The monastery became home for the “Yellow Hat Sect” of Buddhist monks, or Dgelugs-pa. They’re known for restoring discipline to the monastic lifestyle, promoting vigorous and rigorous academic studies, and minimizing the increasingly common reliance on magical rites.

The renewal of the Buddhist monastic lifestyle also imposed a vow of celibacy and abstinence from alcohol and meat for all monks in the sect.

As tough as it might have seemed for the monks, the Dalai Lamas haven’t had it easy personally, either. Up until 1578, the first and second gentlemen were only known as “abbots”—they didn’t even have a fancy title! It was the third successor who received the title of Dalai Lama, meaning “Ocean of Wisdom,” from the Mongolian king Altan Khan.

During these early centuries, four successors to the position died in their youth.

What does it mean to be a Dalai Lama? Buddhists from this sect believe that the Dalai Lama is a reincarnation of a past lama who made the conscious decision to be re-born, in order to continue his very important work. All Dalai Lamas since the first abbot, Gedun Drub, are reincarnations of Gedun Drub, who lived until 1474.

This means it can take some time to find the new Dalai Lama after the previous one dies! How do they know who the reincarnated child is? There are a number of rituals that High Lamas endure to pinpoint the location of the reborn Dalai Lama, after which they will bring a number of artefacts to the child’s home. If the child chooses the correct artefacts—namely, those that belonged to the Dalai Lama—it’s seen as a sign of reincarnation.

Buddha… from SPACE!!!

By: The Scribe on April, 2013

This is a story that could be straight out of an Indiana Jones movie: An ancient artifact made from space rock, stolen by Nazis and recovered decades later!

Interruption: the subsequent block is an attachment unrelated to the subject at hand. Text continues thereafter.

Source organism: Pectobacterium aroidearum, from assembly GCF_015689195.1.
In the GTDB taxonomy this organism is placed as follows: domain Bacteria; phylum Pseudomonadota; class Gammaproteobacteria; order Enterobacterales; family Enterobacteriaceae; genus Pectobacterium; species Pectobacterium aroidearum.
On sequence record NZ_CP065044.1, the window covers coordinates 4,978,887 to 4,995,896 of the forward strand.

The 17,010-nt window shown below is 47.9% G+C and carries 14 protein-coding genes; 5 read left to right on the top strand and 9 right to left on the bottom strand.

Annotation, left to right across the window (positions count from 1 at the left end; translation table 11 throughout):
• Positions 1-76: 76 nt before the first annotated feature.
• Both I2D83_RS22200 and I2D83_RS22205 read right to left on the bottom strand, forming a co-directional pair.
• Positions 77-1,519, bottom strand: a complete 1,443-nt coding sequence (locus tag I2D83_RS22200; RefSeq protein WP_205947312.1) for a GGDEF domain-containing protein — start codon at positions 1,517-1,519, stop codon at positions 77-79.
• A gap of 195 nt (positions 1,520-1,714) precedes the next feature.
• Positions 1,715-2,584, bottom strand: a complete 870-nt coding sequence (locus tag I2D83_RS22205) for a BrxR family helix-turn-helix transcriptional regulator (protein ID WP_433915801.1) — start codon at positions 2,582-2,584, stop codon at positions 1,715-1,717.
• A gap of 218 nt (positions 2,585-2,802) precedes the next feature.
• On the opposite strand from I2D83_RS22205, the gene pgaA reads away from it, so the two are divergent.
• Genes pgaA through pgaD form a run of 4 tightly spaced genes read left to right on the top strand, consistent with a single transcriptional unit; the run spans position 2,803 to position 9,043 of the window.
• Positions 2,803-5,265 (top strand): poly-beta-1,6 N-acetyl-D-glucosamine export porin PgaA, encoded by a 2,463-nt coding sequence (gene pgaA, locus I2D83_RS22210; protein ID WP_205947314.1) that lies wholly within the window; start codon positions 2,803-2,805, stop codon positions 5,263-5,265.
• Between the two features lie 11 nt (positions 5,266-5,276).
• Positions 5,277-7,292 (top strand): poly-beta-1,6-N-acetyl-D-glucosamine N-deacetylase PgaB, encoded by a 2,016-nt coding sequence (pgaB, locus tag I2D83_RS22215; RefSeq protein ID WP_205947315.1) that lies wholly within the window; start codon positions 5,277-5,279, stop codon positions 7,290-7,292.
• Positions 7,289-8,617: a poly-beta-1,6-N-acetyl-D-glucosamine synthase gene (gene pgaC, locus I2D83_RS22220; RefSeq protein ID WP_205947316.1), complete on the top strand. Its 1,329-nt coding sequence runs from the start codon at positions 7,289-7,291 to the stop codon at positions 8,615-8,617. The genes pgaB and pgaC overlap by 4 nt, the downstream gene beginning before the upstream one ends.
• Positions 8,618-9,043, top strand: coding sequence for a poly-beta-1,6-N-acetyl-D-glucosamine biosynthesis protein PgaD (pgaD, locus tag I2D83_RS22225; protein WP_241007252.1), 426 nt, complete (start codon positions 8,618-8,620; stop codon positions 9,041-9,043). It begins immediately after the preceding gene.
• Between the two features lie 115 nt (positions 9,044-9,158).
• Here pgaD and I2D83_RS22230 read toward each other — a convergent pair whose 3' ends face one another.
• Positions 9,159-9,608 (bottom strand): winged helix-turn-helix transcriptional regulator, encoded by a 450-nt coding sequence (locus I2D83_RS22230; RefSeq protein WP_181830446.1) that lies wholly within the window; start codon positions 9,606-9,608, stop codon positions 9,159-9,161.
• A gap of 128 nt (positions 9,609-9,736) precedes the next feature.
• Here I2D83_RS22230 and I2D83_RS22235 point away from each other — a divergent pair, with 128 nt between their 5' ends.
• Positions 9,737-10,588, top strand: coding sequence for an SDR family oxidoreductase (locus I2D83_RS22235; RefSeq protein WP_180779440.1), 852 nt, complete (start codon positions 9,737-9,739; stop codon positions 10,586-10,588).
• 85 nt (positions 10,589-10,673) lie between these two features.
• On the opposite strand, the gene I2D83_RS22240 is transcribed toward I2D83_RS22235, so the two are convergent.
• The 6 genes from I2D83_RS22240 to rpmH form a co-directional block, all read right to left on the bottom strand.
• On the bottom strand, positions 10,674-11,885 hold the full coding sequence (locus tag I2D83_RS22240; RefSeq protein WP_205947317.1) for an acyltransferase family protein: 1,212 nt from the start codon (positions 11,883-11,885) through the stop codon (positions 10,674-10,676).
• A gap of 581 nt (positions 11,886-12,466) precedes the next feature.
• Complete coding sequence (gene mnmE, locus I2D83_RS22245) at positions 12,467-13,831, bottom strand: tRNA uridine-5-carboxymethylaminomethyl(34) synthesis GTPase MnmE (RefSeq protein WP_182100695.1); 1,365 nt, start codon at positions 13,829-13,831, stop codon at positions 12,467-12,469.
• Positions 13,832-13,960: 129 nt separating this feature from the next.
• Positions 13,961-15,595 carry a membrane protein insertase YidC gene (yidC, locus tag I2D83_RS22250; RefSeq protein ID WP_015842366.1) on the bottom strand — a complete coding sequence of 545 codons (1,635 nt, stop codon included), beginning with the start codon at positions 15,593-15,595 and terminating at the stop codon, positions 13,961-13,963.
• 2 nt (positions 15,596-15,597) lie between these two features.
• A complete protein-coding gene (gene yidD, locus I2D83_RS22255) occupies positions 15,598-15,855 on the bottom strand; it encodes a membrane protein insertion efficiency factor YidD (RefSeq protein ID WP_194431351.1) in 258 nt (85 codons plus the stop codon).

buddhist statueSounds crazy, right? But that’s exactly what happened! In 1938, a Nazi expedition recovered a thousand-year old Buddhist statue that weighs about 10kg and is 9.5 inches tall. No one is quite sure how the statue was found, but a large swastika carved into the statue may have been the source of encouragement for the team to take it back to Germany (note that before the Nazis adopted the swastika for their own purposes, it was simply a geometric shape used by many ancient cultures).

Once the statue arrived in Munich, it went through its paces and ended up as part of a private collection… until 2009.

The statue, also called the “Iron Man,” was studied by a team from Stuttgart University. They were able to determine the statue is made of ataxite, a very rare class of iron meteorite. According to team leader Dr. Elmar Buchner, “the statue was chiseled from an iron meteorite, from a fragment of the Chinga meteorite which crashed into the border areas between Mongolia and Siberia about 15,000 years ago.”

Now, the statue itself isn’t actually of Buddha, but portrays a Buddhist god named Vaisravana, god of wealth and war. It’s believed to have originated from an 11th-century pre-Buddhist Tibetan Bon culture.

It’s not that unusual that this ancient culture would have carved a statue out of meteorite, either. Many ancient cultures worshipped meteorites through their own rituals and tributes, and it makes logical sense that a devotional statue would be created from the material… despite how hard it is to work with.

It’s also the only known meteorite statue to depict a human figure.

Little else is known about the statue at this time, due to the lack of information surrounding its Nazi retrieval. However, it’s still considered an invaluable artifact that reveals more about the ancient Bon culture—and Nazi artistic preferences.